POST Online Media Lite Edition



 

NEWLY REPORTED COVID-19 CASES IN LAST 24 HOURS (9.24.2021, 6:35pm CEST, WHO):   U.S. 121,396    India 31,382    Brazil 36,473    United Kingdom 35,764    Russia 21,379    Turkey 27,844    France 5,433    Argentina 2,034    Columbia 1,581    Spain 1,056    Italy 4,053    Indonesia 2,557    Germany 9,727    Mexico 11,603    South Africa 2,783    Philippines 17,411    Ukraine 9,058    Malaysia 13,754    Netherlands 1,841    Iraq 2,953    Japan 3,457    Canada 3,870    Bangladesh 1,233    Thailand 12,697    Israel 6,314    Pakistan 2,357    Romania 7,116    Serbia 6,480    Cuba 6,935    Nepal 1,103    Vietnam 9,472    Austria 1,708    Greece 2,101    Georgia 1,698    Belarus 1,973    Costa Rica 2,547    Bulgaria 1,835    Azerbaijan 1,178    Myanmar 1,667    Croatia 1,291    Ireland 1,354    Venezuela 1,140    Ethiopia 1,544    Libya 1,006    Lithuania 1,477    South Korea 2,434    Mongolia 2,612    Slovenia 1,011    Moldova 1,215    Botswana 2,639    New Caledonia 1,078    China 65    Singapore 1,504    New Zealand 10    Australia 1,850   

No definitive link between sunbed use and malignant melanoma

Staff Writer |
The authors refute arguments recently presented in a number of publications, including two reports from the EU and the World Health Organization (WHO).

Article continues below




The results of the studies conducted by Reichrath et al. have recently been published in two articles in the scientific journal Anticancer Research (Vol. 38).

Can artificial UV radiation cause malignant melanoma in humans? In light of the observed increase in skin cancer rates, this question is one that has been and continues to be addressed in numerous studies.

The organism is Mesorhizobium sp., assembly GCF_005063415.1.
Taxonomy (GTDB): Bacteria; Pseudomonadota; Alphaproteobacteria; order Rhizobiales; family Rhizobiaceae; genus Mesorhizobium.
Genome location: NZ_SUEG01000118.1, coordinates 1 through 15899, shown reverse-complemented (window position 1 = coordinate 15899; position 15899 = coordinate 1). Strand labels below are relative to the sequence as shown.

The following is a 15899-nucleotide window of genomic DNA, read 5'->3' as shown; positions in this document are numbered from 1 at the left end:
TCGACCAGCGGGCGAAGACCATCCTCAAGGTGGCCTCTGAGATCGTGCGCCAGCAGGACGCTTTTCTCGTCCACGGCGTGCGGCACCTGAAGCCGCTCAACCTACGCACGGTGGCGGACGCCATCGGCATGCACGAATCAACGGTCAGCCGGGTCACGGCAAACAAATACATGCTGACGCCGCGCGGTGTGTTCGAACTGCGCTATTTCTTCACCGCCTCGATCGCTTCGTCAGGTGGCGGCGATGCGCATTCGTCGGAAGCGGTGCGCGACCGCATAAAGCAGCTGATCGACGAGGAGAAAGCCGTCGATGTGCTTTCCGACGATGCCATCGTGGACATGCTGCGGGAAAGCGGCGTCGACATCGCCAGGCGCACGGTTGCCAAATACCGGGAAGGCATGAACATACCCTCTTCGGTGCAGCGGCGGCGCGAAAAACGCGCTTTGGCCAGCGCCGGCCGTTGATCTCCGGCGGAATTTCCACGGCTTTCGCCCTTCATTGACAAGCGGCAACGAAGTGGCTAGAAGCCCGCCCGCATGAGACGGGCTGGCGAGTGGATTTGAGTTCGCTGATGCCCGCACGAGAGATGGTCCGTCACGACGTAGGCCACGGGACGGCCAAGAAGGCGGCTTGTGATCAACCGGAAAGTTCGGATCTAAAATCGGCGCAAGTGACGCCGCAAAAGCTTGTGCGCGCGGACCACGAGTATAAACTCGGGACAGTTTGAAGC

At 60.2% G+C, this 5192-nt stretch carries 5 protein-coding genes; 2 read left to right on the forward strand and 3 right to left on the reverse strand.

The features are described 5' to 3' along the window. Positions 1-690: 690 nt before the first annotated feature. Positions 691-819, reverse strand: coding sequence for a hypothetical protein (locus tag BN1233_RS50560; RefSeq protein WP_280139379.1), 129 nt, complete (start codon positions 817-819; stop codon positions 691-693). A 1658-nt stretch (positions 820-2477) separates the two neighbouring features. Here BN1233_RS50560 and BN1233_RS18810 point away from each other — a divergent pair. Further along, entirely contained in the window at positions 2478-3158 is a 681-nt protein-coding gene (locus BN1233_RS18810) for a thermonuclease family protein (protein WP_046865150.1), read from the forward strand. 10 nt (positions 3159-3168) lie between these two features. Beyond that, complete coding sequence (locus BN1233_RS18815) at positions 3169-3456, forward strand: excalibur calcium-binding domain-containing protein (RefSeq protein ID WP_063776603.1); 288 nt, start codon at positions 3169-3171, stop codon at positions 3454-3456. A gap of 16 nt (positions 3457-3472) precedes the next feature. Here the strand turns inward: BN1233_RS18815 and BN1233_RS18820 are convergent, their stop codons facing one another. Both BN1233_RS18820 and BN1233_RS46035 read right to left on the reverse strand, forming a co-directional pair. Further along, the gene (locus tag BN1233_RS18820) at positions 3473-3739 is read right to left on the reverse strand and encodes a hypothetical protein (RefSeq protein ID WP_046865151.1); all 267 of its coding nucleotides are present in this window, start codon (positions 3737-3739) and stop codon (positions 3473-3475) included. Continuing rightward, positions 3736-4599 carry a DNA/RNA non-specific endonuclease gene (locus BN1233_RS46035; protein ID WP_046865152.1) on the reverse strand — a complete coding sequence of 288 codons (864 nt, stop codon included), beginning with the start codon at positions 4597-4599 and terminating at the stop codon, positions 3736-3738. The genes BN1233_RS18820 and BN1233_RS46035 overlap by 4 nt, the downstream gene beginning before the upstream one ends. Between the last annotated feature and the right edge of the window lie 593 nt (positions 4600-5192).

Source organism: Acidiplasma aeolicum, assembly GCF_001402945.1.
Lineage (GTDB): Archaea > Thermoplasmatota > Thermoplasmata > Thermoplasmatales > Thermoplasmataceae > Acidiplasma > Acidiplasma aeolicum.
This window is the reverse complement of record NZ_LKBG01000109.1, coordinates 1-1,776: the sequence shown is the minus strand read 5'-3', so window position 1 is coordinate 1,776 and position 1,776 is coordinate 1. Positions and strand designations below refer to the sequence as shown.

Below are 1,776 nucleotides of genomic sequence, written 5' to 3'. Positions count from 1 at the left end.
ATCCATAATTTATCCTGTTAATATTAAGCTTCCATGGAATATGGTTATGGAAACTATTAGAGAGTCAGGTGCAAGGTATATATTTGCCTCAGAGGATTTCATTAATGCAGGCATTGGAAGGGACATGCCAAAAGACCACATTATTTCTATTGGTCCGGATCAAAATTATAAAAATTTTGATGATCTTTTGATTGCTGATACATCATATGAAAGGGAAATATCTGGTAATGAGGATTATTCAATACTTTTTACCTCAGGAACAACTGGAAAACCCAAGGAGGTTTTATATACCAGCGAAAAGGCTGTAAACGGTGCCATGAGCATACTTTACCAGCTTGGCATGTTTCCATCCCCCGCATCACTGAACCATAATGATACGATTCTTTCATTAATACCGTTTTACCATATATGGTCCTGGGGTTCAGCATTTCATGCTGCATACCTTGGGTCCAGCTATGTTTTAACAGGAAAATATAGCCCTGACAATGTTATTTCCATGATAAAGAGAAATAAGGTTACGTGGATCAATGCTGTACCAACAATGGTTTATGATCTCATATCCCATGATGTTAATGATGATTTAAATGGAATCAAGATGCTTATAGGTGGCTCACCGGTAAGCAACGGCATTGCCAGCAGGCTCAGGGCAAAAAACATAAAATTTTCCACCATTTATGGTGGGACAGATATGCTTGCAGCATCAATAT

An international team of researchers, coordinated by the Homburg dermatologist Jörg Reichrath, has conducted a thorough search of the scientific databases MEDLINE and ISI Web of Science for relevant studies and subjected the results to a systematic meta-analysis.

Although the team found an association of a slightly increased melanoma risk when comparing 'ever' versus 'never' sunbed users, they identified significant shortcomings in the scientific studies they included in their meta-analysis.

Many of the earlier published results were based on observational studies with poor quality data that fail to support causation.

"When you assess subgroups of study participants, it becomes apparent that other factors may well be playing a role," explains Professor Reichrath.

"For example, solarium use could well be a marker for 'sun worshippers' who, by exposing themselves to excessive levels of natural solar radiation when sunbathing, tend to get sunburnt more often and therefore have a higher melanoma risk."

In their second publication, the authors provide a critical appraisal of two reports recently published by the EU and the WHO. These reports conclude that the UV radiation in solariums is responsible for a noticeable proportion of both non-melanoma skin cancer (basal cell carcinoma, cutaneous squamous-cell carcinoma) and melanoma skin cancer.

Furthermore, these reports state that a large percentage of melanomas found in patients under thirty is due to sunbed exposure.

According to these reports, there is no safe limit for exposure to UV radiation from sunbeds. Professor Jörg Reichrath and his colleagues see things quite differently: "The opinions of the two committees behind these reports are based on an assessment of the existing scientific literature that is incomplete, unbalanced and uncritical".

The conclusions from these reports are not sufficiently supported by the data. Professor Reichrath is very clear on this matter: "The current state of scientific knowledge in the field does not allow one to conclude that moderate solarium use results in an increased risk of malignant melanoma."


What to read next

Scientists pinpoint surprising origin of melanoma
White wine increases chance for melanoma, beer doesn't
Things to know about moles